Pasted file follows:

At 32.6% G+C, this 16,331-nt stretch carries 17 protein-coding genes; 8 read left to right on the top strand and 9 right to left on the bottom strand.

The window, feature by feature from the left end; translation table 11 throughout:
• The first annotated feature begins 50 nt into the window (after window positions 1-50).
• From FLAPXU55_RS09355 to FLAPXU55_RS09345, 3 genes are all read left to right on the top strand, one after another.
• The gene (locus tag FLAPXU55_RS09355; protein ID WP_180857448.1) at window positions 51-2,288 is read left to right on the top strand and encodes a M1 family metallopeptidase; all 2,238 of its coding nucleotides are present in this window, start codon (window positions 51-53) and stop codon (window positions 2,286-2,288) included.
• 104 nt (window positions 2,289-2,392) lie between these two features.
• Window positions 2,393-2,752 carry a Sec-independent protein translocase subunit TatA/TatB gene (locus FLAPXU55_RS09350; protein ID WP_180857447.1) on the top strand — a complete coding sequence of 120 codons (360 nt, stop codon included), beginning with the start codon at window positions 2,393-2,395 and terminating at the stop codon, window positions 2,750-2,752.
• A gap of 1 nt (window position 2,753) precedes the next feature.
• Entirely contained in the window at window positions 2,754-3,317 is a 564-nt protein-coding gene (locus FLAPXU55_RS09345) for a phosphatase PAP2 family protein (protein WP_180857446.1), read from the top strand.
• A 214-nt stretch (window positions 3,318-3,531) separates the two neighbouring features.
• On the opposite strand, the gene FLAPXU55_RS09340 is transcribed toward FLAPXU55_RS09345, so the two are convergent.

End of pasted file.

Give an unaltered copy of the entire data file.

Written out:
At 32.6% G+C, this 16,331-nt stretch carries 17 protein-coding genes; 8 read left to right on the top strand and 9 right to left on the bottom strand.

The window, feature by feature from the left end; translation table 11 throughout:
• The first annotated feature begins 50 nt into the window (after window positions 1-50).
• From FLAPXU55_RS09355 to FLAPXU55_RS09345, 3 genes are all read left to right on the top strand, one after another.
• The gene (locus tag FLAPXU55_RS09355; protein ID WP_180857448.1) at window positions 51-2,288 is read left to right on the top strand and encodes a M1 family metallopeptidase; all 2,238 of its coding nucleotides are present in this window, start codon (window positions 51-53) and stop codon (window positions 2,286-2,288) included.
• 104 nt (window positions 2,289-2,392) lie between these two features.
• Window positions 2,393-2,752 carry a Sec-independent protein translocase subunit TatA/TatB gene (locus FLAPXU55_RS09350; protein ID WP_180857447.1) on the top strand — a complete coding sequence of 120 codons (360 nt, stop codon included), beginning with the start codon at window positions 2,393-2,395 and terminating at the stop codon, window positions 2,750-2,752.
• A gap of 1 nt (window position 2,753) precedes the next feature.
• Entirely contained in the window at window positions 2,754-3,317 is a 564-nt protein-coding gene (locus FLAPXU55_RS09345) for a phosphatase PAP2 family protein (protein WP_180857446.1), read from the top strand.
• A 214-nt stretch (window positions 3,318-3,531) separates the two neighbouring features.
• On the opposite strand, the gene FLAPXU55_RS09340 is transcribed toward FLAPXU55_RS09345, so the two are convergent.